Chapter 2: Business Ethics and Social Responsibility
We'll be covering info from Ch 2.1, linked here.
Why Study Business Ethics?
This presentation shows just a few mainstream movies where business ethics comes into play, many of which are based on true events.
Here is one current news example of business ethics, which we will look over and talk about in class.
You are the future business leaders
Use a Google Doc to answer and discuss the following questions with your group and we'll discuss them together.
- How do you define ethics?
- How do you define business ethics?
- What is social responsibility?
- How do you recognize an ethical organization?
Watch a movie that deals with business ethics. Try searching for 'business ethics movies' (I found a number of lists). After you've watched the movie, create a multimedia presentation that gives a brief summary/overview and explains the ethical issues that were addressed. After you've completed your presentation, use this rubric to self assess your work. You need to send me your presentation and self assessment in order to get credit. Add your presentation to this collaborative page.
2.2 The Individual Approach to Ethics
We'll use the information in Ch 2.2 to determine questions we can ask when dealing with an ethical dilemma or ethical decision.
You will break into three groups and be given one of the cases below. You will have a short amount of time to review the case and come up with a short skit. The other groups will decide if it is an ethical dilemma or ethical decision and use the guiding questions to determine the right action.
2.3 Identifying Ethical Issues
With a partner, create and share a Google Doc. For each of the following examples answer the following questions:
1. What is the ethical situation?
2. How should the person act or what is the best choice? What should be done?
- Example #1 - Lutheran Social Services
- Example #2 - Everyday at lunch you leave five minutes early and come in five minutes late. You just mark your time sheet to show the correct times. You have been doing this for the last five years and no one has noticed.
- Example #3 - You purposely order an extra box of paper at the office because you are running low at home and could use some more.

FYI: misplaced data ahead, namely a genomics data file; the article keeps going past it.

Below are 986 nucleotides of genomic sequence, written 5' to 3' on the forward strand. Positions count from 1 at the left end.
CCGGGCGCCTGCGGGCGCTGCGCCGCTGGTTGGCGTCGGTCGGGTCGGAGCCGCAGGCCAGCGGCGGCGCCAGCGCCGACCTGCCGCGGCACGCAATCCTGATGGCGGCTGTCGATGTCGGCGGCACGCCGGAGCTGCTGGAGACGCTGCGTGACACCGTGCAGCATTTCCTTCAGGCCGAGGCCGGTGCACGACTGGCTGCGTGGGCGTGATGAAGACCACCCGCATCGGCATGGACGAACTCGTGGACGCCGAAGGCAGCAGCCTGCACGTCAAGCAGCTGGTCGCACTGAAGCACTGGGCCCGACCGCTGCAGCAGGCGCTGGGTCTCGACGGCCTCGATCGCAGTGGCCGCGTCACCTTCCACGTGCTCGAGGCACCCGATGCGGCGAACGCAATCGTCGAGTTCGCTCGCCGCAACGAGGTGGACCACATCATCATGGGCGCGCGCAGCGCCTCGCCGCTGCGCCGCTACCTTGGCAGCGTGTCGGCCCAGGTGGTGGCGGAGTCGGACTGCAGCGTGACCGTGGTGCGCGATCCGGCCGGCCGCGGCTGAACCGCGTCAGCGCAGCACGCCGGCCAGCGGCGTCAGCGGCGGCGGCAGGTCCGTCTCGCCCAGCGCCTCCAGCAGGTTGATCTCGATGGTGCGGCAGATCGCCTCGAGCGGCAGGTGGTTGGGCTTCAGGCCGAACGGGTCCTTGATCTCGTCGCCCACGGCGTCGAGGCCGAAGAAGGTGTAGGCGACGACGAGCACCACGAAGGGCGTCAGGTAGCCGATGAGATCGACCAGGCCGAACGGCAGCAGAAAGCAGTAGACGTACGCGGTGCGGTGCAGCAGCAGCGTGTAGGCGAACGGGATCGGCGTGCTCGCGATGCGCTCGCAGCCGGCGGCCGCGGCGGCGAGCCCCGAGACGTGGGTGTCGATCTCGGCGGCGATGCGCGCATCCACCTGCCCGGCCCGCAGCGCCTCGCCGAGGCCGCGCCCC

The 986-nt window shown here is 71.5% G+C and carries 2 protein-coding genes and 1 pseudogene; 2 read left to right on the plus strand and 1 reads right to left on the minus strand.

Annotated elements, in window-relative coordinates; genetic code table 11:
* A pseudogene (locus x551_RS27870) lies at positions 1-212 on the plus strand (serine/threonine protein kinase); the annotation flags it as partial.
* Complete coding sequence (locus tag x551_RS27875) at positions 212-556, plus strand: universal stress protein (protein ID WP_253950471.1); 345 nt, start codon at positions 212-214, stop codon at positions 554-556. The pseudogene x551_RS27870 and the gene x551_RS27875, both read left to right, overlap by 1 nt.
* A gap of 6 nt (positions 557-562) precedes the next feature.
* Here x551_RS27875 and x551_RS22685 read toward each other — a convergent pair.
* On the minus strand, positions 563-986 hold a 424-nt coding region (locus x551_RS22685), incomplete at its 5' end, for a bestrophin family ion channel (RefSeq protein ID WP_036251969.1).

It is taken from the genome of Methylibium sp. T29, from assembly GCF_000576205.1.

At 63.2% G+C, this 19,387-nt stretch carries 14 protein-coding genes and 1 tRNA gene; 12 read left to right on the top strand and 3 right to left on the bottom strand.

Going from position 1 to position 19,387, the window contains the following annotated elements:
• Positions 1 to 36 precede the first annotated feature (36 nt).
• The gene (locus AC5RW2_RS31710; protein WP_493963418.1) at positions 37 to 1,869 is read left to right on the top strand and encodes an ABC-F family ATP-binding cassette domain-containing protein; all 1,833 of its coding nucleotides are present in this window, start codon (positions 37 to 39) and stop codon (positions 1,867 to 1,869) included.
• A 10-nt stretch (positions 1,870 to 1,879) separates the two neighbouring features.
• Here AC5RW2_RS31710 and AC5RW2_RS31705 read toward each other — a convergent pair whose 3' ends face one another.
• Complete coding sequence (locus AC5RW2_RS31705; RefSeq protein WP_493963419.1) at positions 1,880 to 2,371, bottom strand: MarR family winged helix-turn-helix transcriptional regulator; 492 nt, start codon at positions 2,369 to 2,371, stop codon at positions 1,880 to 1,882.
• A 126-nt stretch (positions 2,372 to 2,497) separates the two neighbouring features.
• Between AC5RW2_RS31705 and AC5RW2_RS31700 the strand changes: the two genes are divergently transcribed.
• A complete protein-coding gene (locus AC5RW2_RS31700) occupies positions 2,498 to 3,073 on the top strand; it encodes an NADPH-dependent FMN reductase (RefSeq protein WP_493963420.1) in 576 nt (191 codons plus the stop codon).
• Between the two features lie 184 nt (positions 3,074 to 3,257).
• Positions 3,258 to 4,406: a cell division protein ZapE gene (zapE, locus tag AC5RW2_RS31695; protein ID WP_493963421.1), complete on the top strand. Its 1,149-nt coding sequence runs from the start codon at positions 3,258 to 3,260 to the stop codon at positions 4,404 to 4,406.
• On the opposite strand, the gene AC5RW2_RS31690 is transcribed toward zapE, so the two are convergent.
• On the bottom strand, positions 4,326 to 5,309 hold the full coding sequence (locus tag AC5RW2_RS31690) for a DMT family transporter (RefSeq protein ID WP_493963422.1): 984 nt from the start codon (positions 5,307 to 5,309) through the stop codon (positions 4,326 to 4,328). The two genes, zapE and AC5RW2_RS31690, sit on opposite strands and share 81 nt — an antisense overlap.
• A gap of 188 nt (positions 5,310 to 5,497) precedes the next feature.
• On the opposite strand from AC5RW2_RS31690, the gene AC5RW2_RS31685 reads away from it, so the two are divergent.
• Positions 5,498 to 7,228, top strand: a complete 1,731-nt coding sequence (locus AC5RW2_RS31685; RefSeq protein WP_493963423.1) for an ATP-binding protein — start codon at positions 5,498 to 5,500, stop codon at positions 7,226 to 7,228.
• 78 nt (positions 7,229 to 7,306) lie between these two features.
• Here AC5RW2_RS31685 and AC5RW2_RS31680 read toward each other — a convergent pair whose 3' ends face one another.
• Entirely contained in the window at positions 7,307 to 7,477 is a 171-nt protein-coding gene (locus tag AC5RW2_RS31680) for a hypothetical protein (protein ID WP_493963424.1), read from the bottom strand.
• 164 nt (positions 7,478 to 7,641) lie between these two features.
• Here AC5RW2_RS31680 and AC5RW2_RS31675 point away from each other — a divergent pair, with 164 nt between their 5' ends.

- Example #4 - Friday afternoon you are done with your work for the day and you decide to binge watch a few episodes of Mr. Robot.
- Example #5 - What is this movie an example of?
- Example #6 - You are friends with one of the members of your sales team. They have not been meeting their sales goals and are in danger of losing their job. Do you tell them what you know?
- Example #7 - A purchasing agent hires his brother-in-law to provide vending services to the company lunch areas.
Answer Ch. 2.3 Exercise question two and send it to me on Schoology. Use Lucidchart or Google Drawing to create a flowchart that addresses the ethical situations covered in Ch 2.3. Here is an example of a flowchart:
(Image from xkcd)
2.4 The Organizational Approach to Ethics
A company's culture is set by its leadership, and it typically drives ethical decisions. Find a company that has a good culture and add it to your ThingLink. What did you find?
"Actions speak louder than words." Leaders need to be available for their employees and to lead by example. We'll look at the example from your book.
Find an example of an ethical business leader. I was able to pull up a few results with this search, "ethical leadership examples in business". Add a link to your ThingLink. What did you find?
People should be held accountable for unethical behavior. We'll look at an example in your book. Find your own example to add to your ThingLink (try searching, 'employee fired for unethical behavior'). What did you find?
Code of Conduct: a document describing the principles and guidelines that all employees must follow in the course of all job-related activities. A good code of conduct will help employees avoid unethical situations. Find a code of conduct and add it to your ThingLink. What did you find?
Add your ThingLink to this page to share with the group.
2.5 Corporate Social Responsibility
Here is how our book defines Corporate Social Responsibility, "Corporate social responsibility refers to the approach that an organization takes in balancing its responsibilities toward different stakeholders when making legal, economic, ethical, and social decisions."
We are talking about doing the right thing. What does that mean? It depends on the stakeholders we are talking about. We will use our book and break up this chapter to discuss what social responsibility looks like for different groups.
You will be given a section to become an 'expert' in and share that information with the class. Use Google Slides to create a very brief presentation about your section. Make sure to include the following:
- What does social responsibility mean for this group?
- Pictures and/or videos
- Real world examples and/or statistics
Add your presentation here.
Fiduciary Responsibility - "... safeguarding the company’s assets and handling its funds in a trustworthy manner."
Here is how our book defines sustainability, "... the principle of providing products today that don’t compromise the ability of future generations to meet their needs." We'll also talk about Google's triple bottom line.
Choose a company to research (one you haven't researched already). Write one to two paragraphs that answer the following questions:
- What does the company do to protect the environment?
- How would you rate their efforts?
- Why does the company promote environmental efforts? Does promoting environmental efforts help their business?
2.8 Cases and Problems
Complete The Global View case from this section.